Tor, short for The Onion Router, is a software that enables anonymous communication, and conceals the user’s location and usage activity. In many instances of network activity this communication is not good and potentially damaging to the company.
How Tor works:
Tor intercepts network traffic from the user’s computer and shuffles it through random computers before moving onto its destination. This process disguises the user’s location and makes it difficult for servers to identify and monitor the user. The computers involved in the routing process are called “relays.”
Tor can pose a threat for a number of reasons, including:
- Cyber criminals are using it to hide when they are stealing information like bank credentials
- It is used on the “Dark Web” for illicit activities
- It is being used by employees to spy on their corporate networks
Users of Tor are also at risk of having malware implanted on their computer via Tor exit nodes or having their identity exposed.
Despite the risks, Tor is not always bad.
There are instances when Tor is not a bad thing, for example:
- Keeping websites from tracking you for advertising purposes
- Using websites that are blocked in your country
- Maintaining anonymity when communicating sensitive information or whistle-blowing
So is your traffic safe?
The weak link occurs when your data emerges at the exit node. Whatever you’re sending and receiving can easily be seen by the person operating the final exit node.
So while Tor provides for end-user anonymity at the network/packet level (IP Address), it does not provide for end-to-end data secrecy. The traffic coming off the exit node is exactly what protocol and data your application sent out and if that is clear text then the owner of the exit node can see everything. Repeat after me: Tor is not an end-to-end encryption tool.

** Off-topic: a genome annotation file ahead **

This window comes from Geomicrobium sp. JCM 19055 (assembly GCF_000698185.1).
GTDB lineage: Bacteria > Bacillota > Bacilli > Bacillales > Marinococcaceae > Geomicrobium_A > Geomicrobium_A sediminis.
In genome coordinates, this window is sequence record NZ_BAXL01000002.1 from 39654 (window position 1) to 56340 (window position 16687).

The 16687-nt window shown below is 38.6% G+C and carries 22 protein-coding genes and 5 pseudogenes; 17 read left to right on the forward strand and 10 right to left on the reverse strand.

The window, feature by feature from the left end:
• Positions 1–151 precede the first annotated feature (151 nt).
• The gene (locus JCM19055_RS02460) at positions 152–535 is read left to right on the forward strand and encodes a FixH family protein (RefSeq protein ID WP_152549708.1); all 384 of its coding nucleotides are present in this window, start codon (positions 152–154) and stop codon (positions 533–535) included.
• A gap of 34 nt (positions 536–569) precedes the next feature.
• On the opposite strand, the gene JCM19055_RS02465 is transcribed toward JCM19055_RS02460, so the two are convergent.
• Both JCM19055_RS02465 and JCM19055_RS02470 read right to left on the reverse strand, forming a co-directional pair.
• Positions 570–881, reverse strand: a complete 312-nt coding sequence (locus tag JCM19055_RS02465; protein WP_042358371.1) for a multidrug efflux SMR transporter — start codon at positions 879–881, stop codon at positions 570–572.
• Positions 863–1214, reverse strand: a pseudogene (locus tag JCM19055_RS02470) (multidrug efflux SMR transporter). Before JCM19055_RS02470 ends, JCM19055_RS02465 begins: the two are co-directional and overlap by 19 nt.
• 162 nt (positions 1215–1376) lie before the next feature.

Bad actors can also be manipulating these exit nodes for criminal gain. For example, a safe executable is downloaded but when it passes through a compromised exit node, malware is added to the package. Then, when you run your .exe file the malicious code separates itself and starts to run in the background.
The bottom line:
Tor is not safe for the average user. There are ways to use Tor with a VPN client to make it safer (see here), but only users that truly understand networking and security should be using such tools.
Your company network needs to be monitored and maintained in order to protect against the threats of Tor. NetWatcher’s Security Hygiene feature actively monitors networks 24/7 and warns you if there is suspicious activity happening on your network. It’s not easy to block Tor, but it is possible.